Biblical Readings for each day's Mass,
(as listed in the Liturgical Calendar for Ireland, 2018)

23 October. Tuesday, Week 29

St John of Capistrano, priest, opt.mem.

1st Reading: Ephesians 5:21-33

Love between spouses mirrors Christ's love for the church

Be subject to one another out of reverence for Christ.

Wives, be subject to your husbands as you are to the Lord. For the husband is the head of the wife just as Christ is the head of the church, the body of which he is the Saviour. Just as the church is subject to Christ, so also wives ought to be, in everything, to their husbands.

Husbands, love your wives, just as Christ loved the church and gave himself up for her, in order to make her holy by cleansing her with the washing of water by the word, so as to present the church to himself in splendour, without a spot or wrinkle or anything of the kind, yes, so that she may be holy and without blemish. In the same way, husbands should love their wives as they do their own bodies. He who loves his wife loves himself. For no one ever hates his own body, but he nourishes and tenderly cares for it, just as Christ does for the church, because we are members of his body. "For this reason a man will leave his father and mother and be joined to his wife, and the two will become one flesh." This is a great mystery, and I am applying it to Christ and the church. Each of you, however, should love his wife as himself, and a wife should respect her husband.

Responsorial Psalm (from Ps 85)

Response: The Lord speaks of peace to his people.

I will hear what the Lord God has to say,
a voice that speaks of peace.
His help is near for those who fear him
and his glory will dwell in our land. (R./)

Mercy and faithfulness have met;
justice and peace have embraced.
Faithfulness shall spring from the earth
and justice look down from heaven. (R./)

The Lord will make us prosper
and our earth shall yield its fruit.
Justice shall march before him
and peace shall follow his steps. (R./)

Gospel: Luke 13:18-21

The reign of God is like a mustard seed… or yeast

He said therefore, "What is the kingdom of God like? And to what should I compare it? It is like a mustard seed that someone took and sowed in the garden; it grew and became a tree, and the birds of the air made nests in its branches."

And again he said, "To what should I compare the kingdom of God? It is like yeast that a woman took and mixed in with three measures of flour until all of it was leavened."


No longer masters and servants, but an equal-dignity human family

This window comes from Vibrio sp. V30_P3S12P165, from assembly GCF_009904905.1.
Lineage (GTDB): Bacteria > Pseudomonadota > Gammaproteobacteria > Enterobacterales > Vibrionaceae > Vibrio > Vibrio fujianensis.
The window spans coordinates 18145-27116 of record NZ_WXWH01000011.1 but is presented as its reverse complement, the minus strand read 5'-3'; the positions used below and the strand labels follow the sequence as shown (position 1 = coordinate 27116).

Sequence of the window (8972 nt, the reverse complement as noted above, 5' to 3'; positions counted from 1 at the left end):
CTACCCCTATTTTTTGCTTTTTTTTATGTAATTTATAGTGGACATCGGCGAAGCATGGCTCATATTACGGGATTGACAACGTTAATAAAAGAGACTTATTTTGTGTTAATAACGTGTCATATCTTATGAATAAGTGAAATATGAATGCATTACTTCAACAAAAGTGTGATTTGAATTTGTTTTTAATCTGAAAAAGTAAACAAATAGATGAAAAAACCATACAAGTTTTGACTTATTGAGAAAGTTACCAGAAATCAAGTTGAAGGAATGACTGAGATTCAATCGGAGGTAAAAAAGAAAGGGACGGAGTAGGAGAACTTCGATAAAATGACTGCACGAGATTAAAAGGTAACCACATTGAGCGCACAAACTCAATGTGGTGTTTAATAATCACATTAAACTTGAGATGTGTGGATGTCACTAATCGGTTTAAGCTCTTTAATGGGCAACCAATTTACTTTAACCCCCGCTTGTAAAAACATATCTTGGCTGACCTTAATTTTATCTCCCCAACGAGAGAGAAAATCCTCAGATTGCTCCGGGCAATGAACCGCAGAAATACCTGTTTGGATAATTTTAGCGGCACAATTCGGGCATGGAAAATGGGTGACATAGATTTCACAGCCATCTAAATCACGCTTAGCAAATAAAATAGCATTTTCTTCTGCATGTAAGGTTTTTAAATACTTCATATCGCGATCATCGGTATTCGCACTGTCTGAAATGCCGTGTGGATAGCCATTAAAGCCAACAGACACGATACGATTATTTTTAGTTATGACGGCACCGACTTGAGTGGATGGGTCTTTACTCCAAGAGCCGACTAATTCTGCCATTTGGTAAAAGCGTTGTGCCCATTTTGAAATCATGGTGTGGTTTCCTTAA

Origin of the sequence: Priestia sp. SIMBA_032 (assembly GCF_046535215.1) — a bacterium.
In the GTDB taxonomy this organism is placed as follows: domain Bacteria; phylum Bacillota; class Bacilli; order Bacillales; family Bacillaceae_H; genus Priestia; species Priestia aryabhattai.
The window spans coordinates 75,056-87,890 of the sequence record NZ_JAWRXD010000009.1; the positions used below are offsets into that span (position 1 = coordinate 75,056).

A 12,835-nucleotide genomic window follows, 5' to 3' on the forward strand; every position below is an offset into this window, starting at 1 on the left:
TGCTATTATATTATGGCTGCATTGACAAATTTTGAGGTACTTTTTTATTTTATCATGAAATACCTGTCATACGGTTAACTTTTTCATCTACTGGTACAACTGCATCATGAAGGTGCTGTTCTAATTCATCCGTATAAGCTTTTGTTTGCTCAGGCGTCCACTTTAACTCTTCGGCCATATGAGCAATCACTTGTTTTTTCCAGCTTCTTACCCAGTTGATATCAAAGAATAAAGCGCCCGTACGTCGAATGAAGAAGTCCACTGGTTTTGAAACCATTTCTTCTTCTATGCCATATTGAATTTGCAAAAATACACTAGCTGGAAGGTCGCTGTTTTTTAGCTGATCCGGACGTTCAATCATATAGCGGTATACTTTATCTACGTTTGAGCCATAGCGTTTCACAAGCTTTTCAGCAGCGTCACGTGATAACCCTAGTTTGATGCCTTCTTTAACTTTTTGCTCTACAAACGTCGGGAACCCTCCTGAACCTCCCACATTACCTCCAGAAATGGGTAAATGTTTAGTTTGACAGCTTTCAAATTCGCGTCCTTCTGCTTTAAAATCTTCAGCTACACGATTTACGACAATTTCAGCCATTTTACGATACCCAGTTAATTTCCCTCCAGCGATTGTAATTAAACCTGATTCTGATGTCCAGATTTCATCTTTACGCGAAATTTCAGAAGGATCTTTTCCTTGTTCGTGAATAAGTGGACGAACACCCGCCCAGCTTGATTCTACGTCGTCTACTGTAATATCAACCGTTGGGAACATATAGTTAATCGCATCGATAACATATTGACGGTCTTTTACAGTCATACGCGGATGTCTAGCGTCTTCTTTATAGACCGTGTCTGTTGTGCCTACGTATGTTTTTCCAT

By the time of writing his gospel, somewhere in the 80's of the first Christian century, Luke and most other members of the church were no longer obsessed with the idea that Jesus would return in glory any day soon. Awaiting the Day of the Lord was no longer keeping them awake at night! As with the Our Father, Luke thinks of the daily presence of Jesus in our neighbour and in daily events. We must be waiting, always ready to open the door of our heart, and of our possessions, whenever Jesus comes knocking. Whatever happens anytime, anywhere, must be received as though Jesus were here in person.

On a small but significant point, Jesus overturns normal custom and sets us to think about our own approach to authority and service. Normally, when a master returned home, his servants waited on him. But now the reverse is to happen: The master will get the servants to sit at table, and proceed to wait on them! When we are focussed on faithfully doing our service to Christ in others, it is we ourselves who ultimately benefit. When we try to be of service to others, it is they who heap good gifts on us.

Ephesians has a great, mystical vision of God's grace in our lives: Our lives, like Christ's, are to be a sacred sacrifice. Our bodies are built into a "temple,.. a dwelling place for God in the Spirit." Perhaps the greatest gift will come through our realization that our family extends to many brothers and sisters. "You are strangers and aliens no longer. You are fellow citizens of the saints and members of God's household."

Waiting on the staff

In today's gospel parable, we have the strange image of the master of a household putting on an apron, sitting his slaves down at table and then waiting on them. The kind of picture Jesus was painting there had no place in the culture in which he and his disciples lived. Yet, the picture in the parable that Jesus speaks there does put us in mind of the scene in John's gospel where Jesus puts a towel around himself and washes the feet of his disciples. The Lord, it seems, wants to serve us; the Lord wants to be our servant. Normally, the role of Lord and the role of servant are at opposite ends of a spectrum, but in Jesus they are combined.

In the parable, the master's kindly service is in response to the staff's faithfulness and vigilance. The Lord who serves us looks to us to be faithful and vigilant, so that we are ready to open the door as soon as he comes and knocks. We are reminded of that saying of the risen Lord in the Book of Revelation, "behold, I stand at the door and knock." The Lord is always knocking at the door of our lives; he comes and knocks every day. If we respond to his daily coming, today's gospel assures us that he will be our servant in ways that will surprise us.


Saint John of Capistrano, priest

Giovanni of Capestrano (1386-1456) was a Franciscan friar from the Abruzzo, Italy. An active preacher, theologian, and inquisitor, he earned himself the nickname "Soldier Saint" when aged 70 he led a crusade against the invading Ottoman Empire at the siege of Belgrade. He died later that year in Villach, Austria.